It's a strong entry
There was only one character - the narrator.
If you are interested in this sort of thing and/or listen to podcasts, some of the stories in this book will not be new to you. The Stanford marshmallow and prison experiments were both topics I was well aware of before this book came along. However, I did still learn quite a bit, so it wasn't a waste of time.
The exposé on the bulk organic industry was eye-opening.
The scene in the end, where Pollon serves a meal made entirely of hunted and gathered foods, was memorable - and made me hungry.
I watched Food Inc. and Fresh and read a few articles on food before I picked up this book. This one was the nail in the coffin for me. I can no longer enjoy fast food, or even stomach it.
The narrator's skill and representing the dozens of distinct characters in this book was admirable.
The story was captivating, keeping my interest until the last few pages.
This was my first Simon Vance audiobook.
No, given its astronomical length! It was very engaging, though.
Dickens is an interesting writer. This was my first Dickens book, and I noticed that he makes choices that would be frowned upon today (repeating words frequently, using adverbs after quotes). His storytelling, however, is very good, and it is easy to see why he is counted among the great novelists of his time.
The main narrator for this book did a great job. My problem was with the random guy who filled in as everyone who was quoted in the book. He acted as historical figures from all over Europe, Africa, and even Asia, all the while using the same Germanic-sounding accent and very distinct, wispy voice. This did not translate well at all and at times sounded like a caricature, particularly when he tried to adopt a fake Italian accent. When it came to Japanese, he didn't even try to modify his accent, which was probably for the better.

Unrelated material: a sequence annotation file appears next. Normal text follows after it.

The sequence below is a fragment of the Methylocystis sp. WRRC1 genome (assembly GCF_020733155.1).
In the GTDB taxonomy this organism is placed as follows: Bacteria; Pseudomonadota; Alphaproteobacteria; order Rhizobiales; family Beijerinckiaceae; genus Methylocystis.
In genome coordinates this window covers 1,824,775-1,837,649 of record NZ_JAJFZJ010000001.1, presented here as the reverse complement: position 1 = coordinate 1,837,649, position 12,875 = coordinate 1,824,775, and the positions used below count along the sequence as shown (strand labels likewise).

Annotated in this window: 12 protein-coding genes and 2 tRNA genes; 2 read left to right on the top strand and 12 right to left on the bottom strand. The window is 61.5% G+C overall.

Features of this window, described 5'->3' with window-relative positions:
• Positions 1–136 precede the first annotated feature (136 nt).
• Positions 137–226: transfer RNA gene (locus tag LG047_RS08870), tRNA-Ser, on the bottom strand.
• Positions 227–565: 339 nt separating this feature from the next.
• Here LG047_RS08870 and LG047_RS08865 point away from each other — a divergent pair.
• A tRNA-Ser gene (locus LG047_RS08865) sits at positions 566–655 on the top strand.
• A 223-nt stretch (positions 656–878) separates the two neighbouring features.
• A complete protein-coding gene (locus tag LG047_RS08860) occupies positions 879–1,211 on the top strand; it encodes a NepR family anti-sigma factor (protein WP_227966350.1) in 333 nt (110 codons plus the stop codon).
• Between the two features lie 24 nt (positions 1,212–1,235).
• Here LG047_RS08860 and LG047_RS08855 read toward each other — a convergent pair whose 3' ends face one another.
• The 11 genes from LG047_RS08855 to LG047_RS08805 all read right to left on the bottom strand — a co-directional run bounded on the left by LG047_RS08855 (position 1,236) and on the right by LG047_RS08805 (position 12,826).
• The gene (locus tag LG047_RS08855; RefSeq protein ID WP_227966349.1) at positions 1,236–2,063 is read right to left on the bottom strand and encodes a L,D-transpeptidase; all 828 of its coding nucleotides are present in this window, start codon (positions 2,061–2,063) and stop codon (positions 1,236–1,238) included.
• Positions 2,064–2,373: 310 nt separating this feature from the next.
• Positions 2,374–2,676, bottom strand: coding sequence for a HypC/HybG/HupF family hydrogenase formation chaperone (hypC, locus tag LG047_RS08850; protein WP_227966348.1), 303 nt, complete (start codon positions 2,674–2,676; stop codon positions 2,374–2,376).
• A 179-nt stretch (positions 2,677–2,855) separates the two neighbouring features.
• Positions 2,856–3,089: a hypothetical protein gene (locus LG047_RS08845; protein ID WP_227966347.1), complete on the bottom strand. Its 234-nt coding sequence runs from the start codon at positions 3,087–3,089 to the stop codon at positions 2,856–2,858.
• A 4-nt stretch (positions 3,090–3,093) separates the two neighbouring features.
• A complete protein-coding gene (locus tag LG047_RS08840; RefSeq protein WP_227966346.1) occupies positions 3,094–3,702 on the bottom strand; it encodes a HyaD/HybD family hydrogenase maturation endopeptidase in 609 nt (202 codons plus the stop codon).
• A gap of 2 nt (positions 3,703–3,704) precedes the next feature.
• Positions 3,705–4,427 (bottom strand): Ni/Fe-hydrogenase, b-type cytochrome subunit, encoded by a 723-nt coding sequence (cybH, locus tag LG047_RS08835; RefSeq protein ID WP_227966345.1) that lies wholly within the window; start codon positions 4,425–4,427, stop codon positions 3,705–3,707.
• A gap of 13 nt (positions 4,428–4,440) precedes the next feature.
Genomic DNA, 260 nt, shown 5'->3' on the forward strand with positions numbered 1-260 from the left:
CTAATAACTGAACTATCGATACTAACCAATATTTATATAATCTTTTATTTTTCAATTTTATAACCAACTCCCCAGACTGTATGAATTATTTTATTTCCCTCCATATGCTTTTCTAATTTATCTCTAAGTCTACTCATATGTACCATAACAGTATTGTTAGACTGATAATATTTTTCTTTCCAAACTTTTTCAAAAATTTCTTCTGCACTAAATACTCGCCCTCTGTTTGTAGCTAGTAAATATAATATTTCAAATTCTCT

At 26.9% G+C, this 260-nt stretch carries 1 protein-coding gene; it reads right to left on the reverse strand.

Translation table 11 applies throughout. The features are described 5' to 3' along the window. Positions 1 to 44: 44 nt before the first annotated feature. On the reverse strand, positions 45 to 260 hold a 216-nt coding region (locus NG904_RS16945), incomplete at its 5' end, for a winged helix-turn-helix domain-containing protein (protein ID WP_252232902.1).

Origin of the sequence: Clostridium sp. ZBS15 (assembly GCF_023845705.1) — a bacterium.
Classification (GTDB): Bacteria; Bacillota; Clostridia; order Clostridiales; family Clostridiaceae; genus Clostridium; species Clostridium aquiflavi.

This book would have been stronger if 1) the main narrater just read everything or 2) there were different voice actors for each country.
The woman who described sneaking into the United States really touched me.
I listened to this audiobook in the car and I sure hope the drivers around me couldn't see me because I was sobbing the whole time! This was a very touching audiobook. Actors are all well and good, but real stories from the people who experienced them are another thing entirely.
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